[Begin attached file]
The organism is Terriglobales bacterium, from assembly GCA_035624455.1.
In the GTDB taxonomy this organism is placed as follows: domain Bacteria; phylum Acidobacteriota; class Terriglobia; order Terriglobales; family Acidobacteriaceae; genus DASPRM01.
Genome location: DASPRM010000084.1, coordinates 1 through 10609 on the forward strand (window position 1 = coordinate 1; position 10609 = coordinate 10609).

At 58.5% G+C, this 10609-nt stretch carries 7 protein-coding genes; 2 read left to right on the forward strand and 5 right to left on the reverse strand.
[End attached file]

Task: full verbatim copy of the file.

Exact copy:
The organism is Terriglobales bacterium, from assembly GCA_035624455.1.
In the GTDB taxonomy this organism is placed as follows: domain Bacteria; phylum Acidobacteriota; class Terriglobia; order Terriglobales; family Acidobacteriaceae; genus DASPRM01.
Genome location: DASPRM010000084.1, coordinates 1 through 10609 on the forward strand (window position 1 = coordinate 1; position 10609 = coordinate 10609).

At 58.5% G+C, this 10609-nt stretch carries 7 protein-coding genes; 2 read left to right on the forward strand and 5 right to left on the reverse strand.